a) James is speaking to his culture, Messianic Jews who had a high regard for the Law, and James exhorts them to abandon their tendency to prefer some in their assemblies over others, in the context of breaking the law by not loving their neighbors; i.e. their fellow Christian brothers and sisters who were from the lower social classes. The Greek word for favoritism in the text literally means to discriminate against. As we mentioned in the last session, all people are created in the image of God and all believers are equal in worth on the basis of faith.

James 2:10-11
a) James reinforces First Century rabbinic teaching that held the position that if one broke any part of the Law, then they were guilty of sinning against all the Law. Jesus taught this same position in Matthew 5:17-19 – “Do not think that I have come to abolish the Law or the Prophets; I have not come to abolish them but to fulfill them. For truly I tell you, until heaven and earth disappear, not the smallest letter, not the least stroke of a pen, will by any means disappear from the Law until everything is accomplished. Therefore anyone who sets aside one of the least of these commands and teaches others accordingly will be called least in the kingdom of heaven, but whoever practices and teaches these commands will be called great in the kingdom of heaven.” Notice that we can’t choose which laws we like and which ones we will disregard. The whole Law is to be obeyed.

b) When we consider the Law and the demand of the Law for perfection, it is best understood by considering the purpose for the Law. Galatians 3:23-24 – But before faith came, we were kept in custody under the law, being shut up to the faith which was later to be revealed. Therefore the Law has become our tutor to lead us to Christ, so that we may be justified by faith. Romans 3:20 – Therefore no one will be declared righteous in God’s sight by the works of the law; rather, through the law we become conscious of our sin.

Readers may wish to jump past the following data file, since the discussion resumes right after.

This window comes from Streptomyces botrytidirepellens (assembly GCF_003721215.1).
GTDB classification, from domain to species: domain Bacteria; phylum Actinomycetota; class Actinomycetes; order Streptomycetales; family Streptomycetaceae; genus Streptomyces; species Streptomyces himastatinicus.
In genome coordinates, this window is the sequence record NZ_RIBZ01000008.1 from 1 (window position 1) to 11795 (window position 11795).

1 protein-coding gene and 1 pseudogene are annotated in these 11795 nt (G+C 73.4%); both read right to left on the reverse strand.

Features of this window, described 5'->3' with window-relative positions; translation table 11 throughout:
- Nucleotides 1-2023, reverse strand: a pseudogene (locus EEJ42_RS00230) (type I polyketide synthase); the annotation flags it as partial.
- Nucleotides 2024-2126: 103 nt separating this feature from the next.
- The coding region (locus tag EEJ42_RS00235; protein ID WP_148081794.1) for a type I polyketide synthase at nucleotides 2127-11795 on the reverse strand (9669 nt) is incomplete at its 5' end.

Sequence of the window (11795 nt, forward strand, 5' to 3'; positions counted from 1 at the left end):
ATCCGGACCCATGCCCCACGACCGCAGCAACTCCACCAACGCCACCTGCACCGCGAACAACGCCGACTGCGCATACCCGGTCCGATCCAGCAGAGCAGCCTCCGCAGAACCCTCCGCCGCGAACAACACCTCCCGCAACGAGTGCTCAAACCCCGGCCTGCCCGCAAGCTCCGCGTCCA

c) The Law of God is intended to lead us to God’s mercy and grace in Jesus Christ. In Christ, we receive forgiveness of sin, the promise of eternal life, and the promise of the Holy Spirit, who empowers us to obey God and helps us spiritually mature as children of God.

James 2:12

a) James exhorts his hearers to regard the gravity of the Law and consider the kindness of God and the fullness of His mercy that extends to each one of us. When we consider that areas that we have failed in the Law, then it is easy to extend forgiveness, grace, and mercy to the people around us.

b) Notice that James says the Law brings freedom. To walk out our lives with the awareness of God’s Law provides us boundaries in life that maximize our ability to relate to Him, receive favor from God, blessings from God and ultimately protect us from the devastating damage of sin and the affliction of the enemy. Though none of us are perfect, we can lean on the guidance of the Holy Spirit and grow in our faith and walk in increasing alignment with God’s heart in our lives. The freedom God offers us is not the freedom to do as we please, but the freedom from being controlled by our sins and the influence of the demonic, and the freedom to choose His ways. 1 Peter 2:16 – Live as free people, but do not use your freedom as a cover-up for evil; live as God’s slaves.

James 2:13